Christian Rapper Funky Counts Playing at El Paso Festival ‘Huge Honor’

By   •   April 2, 2014

Funky, the spanish Christian rapper headlining Saturday's Greater El Paso Festival of Hope, plays songs with deeper lyrics like "Hoy," which is Spanish for day.
Funky, the spanish Christian rapper headlining Saturday's Greater El Paso Festival of Hope, plays songs with deeper lyrics like "Hoy," which is Spanish for day.

Before he was Funky, a household name in the Spanish Christian Rap genre, he was simply Louis.

Louis Marrero Sr., to be exact. Just your typical Puerto Rican youth, who loved music, especially hip hop.

“I used to listen to English rap,” Funky said this week in a phone interview with the Billy Graham Evangelistic Association. “But when I listened to Spanish rap for the first time, I could understand everything and I immediately fell in love with it.”

That first album was from Vico C., a secular Puerto Rican rapper at the time, who became an integral part of Funky’s faith journey.

“I was crazy about his music,” Funky said.

As Funky grew out of his teen years and into his 20s, he kept pouring his heart and soul into music. His friends called him Funky because of his love of Reggaeton music, which mixes Jamaican and Trinidad influences along with salsa, bomba and hip hop.

Funky had a deep passion for all things Latin music. But that love didn’t satisfy him at the deepest level.

“For a long time I was looking for something different,” said Funky, 38, the headliner to Saturday night’s Greater El Paso Festival of Hope with Franklin Graham. “For a long time I was trying to fill this emptiness with so many different things.”

Until that day in 1998, when Vico C. asked him to do him a favor—join him at church. Through a mutual friend, Funky had becomes friends with Vico C., who had become a follower of Christ and wanted Funky to know about that same saving grace he had experienced.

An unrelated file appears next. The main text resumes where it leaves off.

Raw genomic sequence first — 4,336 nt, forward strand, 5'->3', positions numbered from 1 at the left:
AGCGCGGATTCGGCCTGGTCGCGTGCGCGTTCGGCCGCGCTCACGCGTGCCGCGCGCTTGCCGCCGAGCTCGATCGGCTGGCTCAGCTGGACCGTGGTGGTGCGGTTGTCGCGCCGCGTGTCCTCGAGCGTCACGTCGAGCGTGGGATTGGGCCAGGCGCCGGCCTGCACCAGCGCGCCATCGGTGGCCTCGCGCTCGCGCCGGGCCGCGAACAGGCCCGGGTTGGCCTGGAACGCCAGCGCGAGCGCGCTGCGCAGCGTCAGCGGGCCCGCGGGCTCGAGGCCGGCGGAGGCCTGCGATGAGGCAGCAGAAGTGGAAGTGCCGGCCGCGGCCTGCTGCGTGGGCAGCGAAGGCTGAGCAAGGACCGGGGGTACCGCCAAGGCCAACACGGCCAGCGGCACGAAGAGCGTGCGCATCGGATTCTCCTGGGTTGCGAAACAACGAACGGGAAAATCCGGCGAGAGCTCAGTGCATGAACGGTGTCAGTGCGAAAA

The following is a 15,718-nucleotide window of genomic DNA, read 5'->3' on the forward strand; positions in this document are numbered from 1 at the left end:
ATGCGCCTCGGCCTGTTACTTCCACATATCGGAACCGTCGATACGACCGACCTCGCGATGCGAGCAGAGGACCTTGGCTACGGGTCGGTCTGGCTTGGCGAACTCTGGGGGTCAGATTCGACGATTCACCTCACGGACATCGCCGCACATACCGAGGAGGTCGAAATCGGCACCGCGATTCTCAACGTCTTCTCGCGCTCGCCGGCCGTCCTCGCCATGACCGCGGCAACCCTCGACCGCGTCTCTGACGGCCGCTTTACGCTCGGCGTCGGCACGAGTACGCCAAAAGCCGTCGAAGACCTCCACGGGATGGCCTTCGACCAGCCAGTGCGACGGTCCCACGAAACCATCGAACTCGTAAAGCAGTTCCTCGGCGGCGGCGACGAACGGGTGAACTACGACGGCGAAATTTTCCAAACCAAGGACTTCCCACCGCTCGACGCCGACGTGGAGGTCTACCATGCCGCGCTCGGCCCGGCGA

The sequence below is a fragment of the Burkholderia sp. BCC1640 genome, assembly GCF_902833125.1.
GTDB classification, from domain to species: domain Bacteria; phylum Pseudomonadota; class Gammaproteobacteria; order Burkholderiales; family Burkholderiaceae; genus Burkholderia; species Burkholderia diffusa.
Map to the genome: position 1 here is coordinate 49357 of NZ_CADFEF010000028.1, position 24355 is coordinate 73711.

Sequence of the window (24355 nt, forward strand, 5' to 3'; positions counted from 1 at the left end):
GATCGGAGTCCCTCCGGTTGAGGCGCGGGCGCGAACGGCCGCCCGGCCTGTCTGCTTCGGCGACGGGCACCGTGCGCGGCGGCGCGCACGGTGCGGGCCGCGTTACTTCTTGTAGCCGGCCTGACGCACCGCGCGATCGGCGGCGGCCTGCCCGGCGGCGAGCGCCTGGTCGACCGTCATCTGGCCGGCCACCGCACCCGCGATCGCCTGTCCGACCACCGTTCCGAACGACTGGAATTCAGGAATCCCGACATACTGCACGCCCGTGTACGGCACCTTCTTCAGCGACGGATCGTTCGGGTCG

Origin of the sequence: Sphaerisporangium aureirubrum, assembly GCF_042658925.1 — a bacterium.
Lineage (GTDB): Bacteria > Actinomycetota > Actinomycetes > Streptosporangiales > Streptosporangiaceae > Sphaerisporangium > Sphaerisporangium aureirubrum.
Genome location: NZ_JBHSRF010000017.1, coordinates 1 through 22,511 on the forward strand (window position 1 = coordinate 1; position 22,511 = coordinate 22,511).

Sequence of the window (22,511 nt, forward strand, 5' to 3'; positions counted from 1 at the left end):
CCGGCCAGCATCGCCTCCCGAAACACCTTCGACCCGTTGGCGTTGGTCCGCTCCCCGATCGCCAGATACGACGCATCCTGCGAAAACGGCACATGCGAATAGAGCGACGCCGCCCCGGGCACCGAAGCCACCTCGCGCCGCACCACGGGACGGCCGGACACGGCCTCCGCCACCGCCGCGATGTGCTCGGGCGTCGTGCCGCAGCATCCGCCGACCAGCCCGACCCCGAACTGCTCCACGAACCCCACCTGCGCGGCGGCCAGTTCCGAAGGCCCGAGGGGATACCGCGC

“Something made me realize it was more than just about me,” Funky recalled that day in church.

That something was the Holy Spirit, stirring his heart.

“It was something that just clicked. You gotta wake up. I felt something in my soul and in my heart. Now, I know, it’s clear to me it was God calling me that day.”

Funky came forward and accepted Christ as his Savior. The preacher made him turn around to the crowd publicly and prayed over Funky that one day he would impact a lot of people for Jesus.

“Sometimes you don’t even realize those promises that God makes to you,” said Funky, who dug up the audio of that sermon seven years ago. “But sometimes you have to sit down and remember what God has done.”

And for Funky, he now knows that’s a lot.

The Orlando resident, husband and father of three, has produced seven full-length albums, starting with Funkytown in 2002, and has made a living touring around the U.S. and Latin America, spreading the hope of Jesus.

His former life—even his former name Louis—is a thing of the past. “Now, I never respond to Louis,” he said. “Even my mom calls me Funky.”

But even though he lives in the U.S., Funky still spends much of his time in his home away from home, Puerto Rico—he grew up in the small mountain town of Corozal. This weekend, however, he’ll be back on U.S. soil in El Paso, Texas, setting the stage for Franklin Graham to share the Good News of Jesus on Saturday night.

“This is a super huge honor for me,” Funky said. “I remember even when I wasn’t a Christian I knew a lot about his father [Billy Graham] because he was on TV.”

And the idea of a bilingual Festival makes Funky—who speaks both English and Spanish—even more excited.

“The last time I was (in El Paso) was for a Spanish festival. It was huge for the Spanish community,” Funky said. “I have no doubt there will be people everywhere.”

And Funky also has no doubts on how God will move through Franklin Graham’s Gospel message of hope.

“When someone is speaking from the heart, when you have passion like [Franklin Graham] has and you preach God’s Word, it says it never comes back empty.”

Watch Funky Live: The Greater El Paso Festival of Hope will be live-streamed on April 5 and 6 at 7:30 p.m. Eastern (5:30 p.m. Mountain) at www.billygraham.org/Live.

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